After a Pap smear showed an abnormal result, Kirsty Browne asked for a more invasive test on a casual visit to her GP.
The 30-year-old said the decision saved her life.
"I was diagnosed with a rarer form of cervical cancer," she said.
"I'm lucky in that I'm a pharmacist, so I'm pretty on top of these things. I got a better quality smear done proactively and if I hadn't, I'd probably be dead."
Ms Browne said the test, which she had to specifically request in 2014, is very similar to the new cervical screening program that replaced the two-yearly Pap smear in Australia from December 1 last year.
The new five-yearly test is expected to reduce the number of cervical cancer deaths by 45 per cent by 2035, in what has been described as a major step "towards completely eradicating cervical cancer" by Cancer Council NSW's director of research Karen Canfell.
The test is predicted to save 587 lives between now and 2035 and is also expected to cut the incidence of cervical cancer by half by 2035, averting more than 2000 cases, a new study by the Cancer Council has found.
The "much more effective program" enables early detection of the human papilloma virus (HPV), which is responsible for 99 per cent of cervical cancers, rather than the Pap smear's reliance on finding visible evidence of abnormal cells once they have already emerged.
"Our new study provides further reassurance that the new cervical screening program will be a significant and timely step in Australia's journey towards completely eradicating cervical cancer," Professor Canfell said.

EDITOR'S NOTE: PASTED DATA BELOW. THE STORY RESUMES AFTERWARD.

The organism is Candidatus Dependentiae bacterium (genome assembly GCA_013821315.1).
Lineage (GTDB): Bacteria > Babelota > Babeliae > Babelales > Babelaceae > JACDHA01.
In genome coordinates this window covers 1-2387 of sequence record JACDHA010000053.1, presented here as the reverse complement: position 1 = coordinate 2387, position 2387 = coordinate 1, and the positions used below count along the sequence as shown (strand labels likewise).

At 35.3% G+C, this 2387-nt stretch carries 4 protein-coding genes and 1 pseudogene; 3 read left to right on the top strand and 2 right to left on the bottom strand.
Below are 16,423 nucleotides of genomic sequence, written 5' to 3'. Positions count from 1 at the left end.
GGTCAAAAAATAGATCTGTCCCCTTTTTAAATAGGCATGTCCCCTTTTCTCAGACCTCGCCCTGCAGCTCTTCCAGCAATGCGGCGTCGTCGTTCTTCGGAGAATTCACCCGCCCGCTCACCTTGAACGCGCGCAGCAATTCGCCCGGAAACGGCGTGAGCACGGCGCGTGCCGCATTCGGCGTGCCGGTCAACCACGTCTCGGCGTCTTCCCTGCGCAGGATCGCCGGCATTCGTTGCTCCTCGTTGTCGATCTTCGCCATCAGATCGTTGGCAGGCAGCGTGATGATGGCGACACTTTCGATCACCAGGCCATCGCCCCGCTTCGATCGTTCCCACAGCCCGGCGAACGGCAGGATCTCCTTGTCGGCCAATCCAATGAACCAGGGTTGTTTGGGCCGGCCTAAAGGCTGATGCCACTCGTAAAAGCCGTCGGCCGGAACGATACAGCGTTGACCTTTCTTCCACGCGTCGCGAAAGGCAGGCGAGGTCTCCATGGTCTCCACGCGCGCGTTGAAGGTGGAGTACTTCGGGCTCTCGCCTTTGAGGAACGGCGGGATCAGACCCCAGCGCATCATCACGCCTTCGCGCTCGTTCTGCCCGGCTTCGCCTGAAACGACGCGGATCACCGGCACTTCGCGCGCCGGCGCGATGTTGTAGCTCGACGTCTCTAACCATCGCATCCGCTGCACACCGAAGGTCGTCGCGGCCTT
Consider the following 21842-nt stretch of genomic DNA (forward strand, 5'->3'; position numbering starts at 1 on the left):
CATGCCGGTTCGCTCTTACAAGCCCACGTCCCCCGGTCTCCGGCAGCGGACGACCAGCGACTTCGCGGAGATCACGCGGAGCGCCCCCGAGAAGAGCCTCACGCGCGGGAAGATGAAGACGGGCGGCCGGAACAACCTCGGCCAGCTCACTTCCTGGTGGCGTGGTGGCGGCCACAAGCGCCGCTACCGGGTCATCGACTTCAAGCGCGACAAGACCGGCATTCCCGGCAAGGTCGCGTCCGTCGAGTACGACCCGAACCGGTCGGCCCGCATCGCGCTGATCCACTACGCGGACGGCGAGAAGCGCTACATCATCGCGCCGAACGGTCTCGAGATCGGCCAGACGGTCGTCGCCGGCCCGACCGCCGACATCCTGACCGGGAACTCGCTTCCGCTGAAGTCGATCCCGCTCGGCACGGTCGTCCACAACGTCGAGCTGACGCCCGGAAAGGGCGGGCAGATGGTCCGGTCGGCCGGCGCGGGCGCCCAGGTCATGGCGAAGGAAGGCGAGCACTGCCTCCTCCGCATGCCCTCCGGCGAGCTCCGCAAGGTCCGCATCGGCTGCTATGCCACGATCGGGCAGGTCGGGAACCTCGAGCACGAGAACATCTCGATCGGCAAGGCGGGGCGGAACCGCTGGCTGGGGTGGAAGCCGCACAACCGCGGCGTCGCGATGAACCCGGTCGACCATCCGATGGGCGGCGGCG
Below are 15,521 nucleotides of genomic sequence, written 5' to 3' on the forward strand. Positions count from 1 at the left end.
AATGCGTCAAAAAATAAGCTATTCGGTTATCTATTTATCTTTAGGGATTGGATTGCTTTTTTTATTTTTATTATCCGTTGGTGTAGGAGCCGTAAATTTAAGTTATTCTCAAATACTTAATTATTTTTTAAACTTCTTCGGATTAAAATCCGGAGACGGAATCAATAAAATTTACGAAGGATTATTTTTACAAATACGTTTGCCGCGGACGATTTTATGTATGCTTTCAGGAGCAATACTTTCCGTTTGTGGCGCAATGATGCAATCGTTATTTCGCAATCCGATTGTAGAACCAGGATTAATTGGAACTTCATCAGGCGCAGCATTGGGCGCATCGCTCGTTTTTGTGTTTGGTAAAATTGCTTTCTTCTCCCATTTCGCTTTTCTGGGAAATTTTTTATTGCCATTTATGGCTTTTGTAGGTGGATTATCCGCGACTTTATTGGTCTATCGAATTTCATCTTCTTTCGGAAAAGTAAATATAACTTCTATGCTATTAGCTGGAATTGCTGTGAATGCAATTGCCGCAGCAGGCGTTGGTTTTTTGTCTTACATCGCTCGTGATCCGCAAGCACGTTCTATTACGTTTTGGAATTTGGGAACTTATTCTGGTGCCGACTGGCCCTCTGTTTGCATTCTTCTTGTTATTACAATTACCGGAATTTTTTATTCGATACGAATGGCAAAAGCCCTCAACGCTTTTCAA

"Australia is very much leading the world in this whole space. We were the first to introduce a nationally-funded HPV vaccination for young girls and we're one of the first countries to move to this new and better cervical screening test.
"This new study gives us a quantitative prediction of the combined effect of the two programs."
After she was diagnosed with cervical cancer at the age of 26, Ms Browne said she was offered a trachelectomy instead of a complete hysterectomy to give her the chance of having a baby.
"There hadn't been any women in Australia who had done that; nobody at the hospital knew of any cases," she said.
Ms Browne said she got pregnant about three years after her surgery.
"I was terrified. Everyone was going 'someone's made a mistake, it says here you don't have a cervix', and I'd go, 'no, no, that's right'," Ms Browne said.
She had to live in hospital towards the end of her pregnancy until her son, Baxter, was born in November last year.
"It's been horrifying and scary but I'm very lucky," Ms Browne said.
"I'm pretty lucky I got the smear done. I'd had the vaccine and I've had 15 Pap smears, so it's not that I'm negligent. It really highlights the importance of getting them at the recommended time."
Professor Canfell said the Cancer Council's study also showed that cervical cancer rates will appear to increase over the next few years because of the improved screening program, but will then fall significantly.
"It's testing one stage earlier than the Pap smear test, which is looking for visible instances [of the virus]," Professor Canfell said.
"It involves a much more sensitive test that's going to be much more effective, even though it's a less frequent test."